The Forex market is open for business somewhere in the world 24 hours a day except for the period from the New York close at 18:00 EST/23:00 GMT on Friday evening to the Sydney/Wellington open late Sunday afternoon at 21:00 GMT/16:00 EST.
GMT stands for Greenwich Mean Time and EST stands for Eastern Standard Time. We sometimes used ET for Eastern Time, meaning the New York benchmark, whatever the time of year. Sometimes it’s EST for Eastern Standard Time and from spring to fall, it’s Eastern Daylight Savings Time, so the easy way to denote New York time is the short-form ET. In practice, New York closes at 17:00 ET, but many data vendors, including eSignal, use 17:59 ET (22:59 GMT) as the “close” and 18:00 ET (23:00 GMT) as the Sydney “open.”
London conducts more Forex trading than any other financial center, according to the Bank for International Settlements survey, and you will also see some data vendors and brokers using London time, either GMT or BST, the notation for daylight savings time, named British Summer Time. You may think that if you are in New York, you can just add 5 hours to get London time, but not so—the British and Americans do not coordinate the date of switching to and from daylight savings time so sometimes it is 6 hours for a few days. Chances are if you are not in the New York or London time zones, your broker adjusts the time on your screen clock to local time.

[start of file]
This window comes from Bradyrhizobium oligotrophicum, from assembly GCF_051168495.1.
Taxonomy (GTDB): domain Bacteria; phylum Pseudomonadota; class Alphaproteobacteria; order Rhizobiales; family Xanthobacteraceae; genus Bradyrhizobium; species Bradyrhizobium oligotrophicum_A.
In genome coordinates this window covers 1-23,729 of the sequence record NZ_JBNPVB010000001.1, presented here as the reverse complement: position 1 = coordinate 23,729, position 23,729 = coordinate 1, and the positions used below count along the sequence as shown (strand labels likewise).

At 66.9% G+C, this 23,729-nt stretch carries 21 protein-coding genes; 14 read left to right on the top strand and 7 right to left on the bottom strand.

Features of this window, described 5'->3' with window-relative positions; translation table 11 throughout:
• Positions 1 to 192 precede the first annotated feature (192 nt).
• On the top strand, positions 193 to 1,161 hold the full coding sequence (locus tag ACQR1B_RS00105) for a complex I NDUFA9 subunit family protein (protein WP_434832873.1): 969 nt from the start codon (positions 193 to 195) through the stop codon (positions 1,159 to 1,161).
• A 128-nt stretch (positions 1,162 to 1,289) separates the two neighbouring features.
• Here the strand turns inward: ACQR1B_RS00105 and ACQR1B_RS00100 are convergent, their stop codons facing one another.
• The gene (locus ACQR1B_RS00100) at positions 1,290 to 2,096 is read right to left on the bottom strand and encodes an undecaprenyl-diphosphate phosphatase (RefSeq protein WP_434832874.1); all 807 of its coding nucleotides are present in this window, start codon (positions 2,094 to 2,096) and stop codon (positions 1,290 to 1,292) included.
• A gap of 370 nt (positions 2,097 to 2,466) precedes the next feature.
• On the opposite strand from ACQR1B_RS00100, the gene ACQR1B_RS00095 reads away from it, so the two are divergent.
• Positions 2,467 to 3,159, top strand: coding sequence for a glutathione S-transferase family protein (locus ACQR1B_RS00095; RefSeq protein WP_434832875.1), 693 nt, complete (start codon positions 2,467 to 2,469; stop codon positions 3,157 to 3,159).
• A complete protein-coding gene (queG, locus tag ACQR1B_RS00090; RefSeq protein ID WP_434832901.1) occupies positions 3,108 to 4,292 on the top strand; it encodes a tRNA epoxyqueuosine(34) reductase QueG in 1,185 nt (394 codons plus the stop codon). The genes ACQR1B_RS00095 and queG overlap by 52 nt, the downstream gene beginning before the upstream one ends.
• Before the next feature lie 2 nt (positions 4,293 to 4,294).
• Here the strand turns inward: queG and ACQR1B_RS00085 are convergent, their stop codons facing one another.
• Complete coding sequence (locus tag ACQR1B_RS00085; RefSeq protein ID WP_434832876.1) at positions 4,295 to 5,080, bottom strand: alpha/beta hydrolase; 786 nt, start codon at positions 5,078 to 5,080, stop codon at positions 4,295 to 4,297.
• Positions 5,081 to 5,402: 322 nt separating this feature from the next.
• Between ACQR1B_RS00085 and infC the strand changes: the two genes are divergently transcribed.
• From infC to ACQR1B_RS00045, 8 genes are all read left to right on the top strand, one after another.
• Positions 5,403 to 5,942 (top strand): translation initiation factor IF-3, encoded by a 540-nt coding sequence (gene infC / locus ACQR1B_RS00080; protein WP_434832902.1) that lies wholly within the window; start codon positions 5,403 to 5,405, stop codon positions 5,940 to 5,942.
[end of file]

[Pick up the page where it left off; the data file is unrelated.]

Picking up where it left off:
It is easy to get confused, especially when a news source writes that the ECB policy decision will be delivered at 12:45 GMT and the governor’s press conference will begin at 14:30 CET, or Central European time. Even after many years, translating those times into local time can be a chore. A good way to figure out what those times are in local time is to Google “What time is it in London and Frankfurt?” You can also keep a set of clocks set to different time zones, as most professional trading rooms do.
You care about what time it is in London or New York because those are the most active markets where you will find the best liquidity, and because those are the two biggest overlapping time zones. We also have overlap from Asia to the Middle East and from Switzerland/Frankfurt to London, but one of the very best times to trade is when London and New York are both open.
Main Trading Sessions
One of the best time zone sites is www.timeanddate.com where you can find the UTC/GMT equivalent of every time zone.
London: Greenwich Mean Time (GMT): No UTC/GMT offset.
Daylight saving time: +1 hour (notation becomes BST for British Summer Time).
Frankfurt/Zurich: Central European Time (CET): UTC/GMT plus 1 hour.
Daylight saving time: +1 hour (notation becomes CEST for Central European Summer Time).
New York: Eastern Standard Time: UTC/GMT minus 5 hours.
Daylight saving time: +1 hour (notation becomes EDT for Eastern Daylight Time.
Sydney/Wellington: Australian Eastern Time (AET): UTC/GMT plus 10 hours.
Daylight saving time: +1 hour (notation becomes AEDT for Australian Eastern Daylight Time).
Tokyo: Japan Standard Time (JST): UTC/GMT plus 9 hours (no daylight savings time).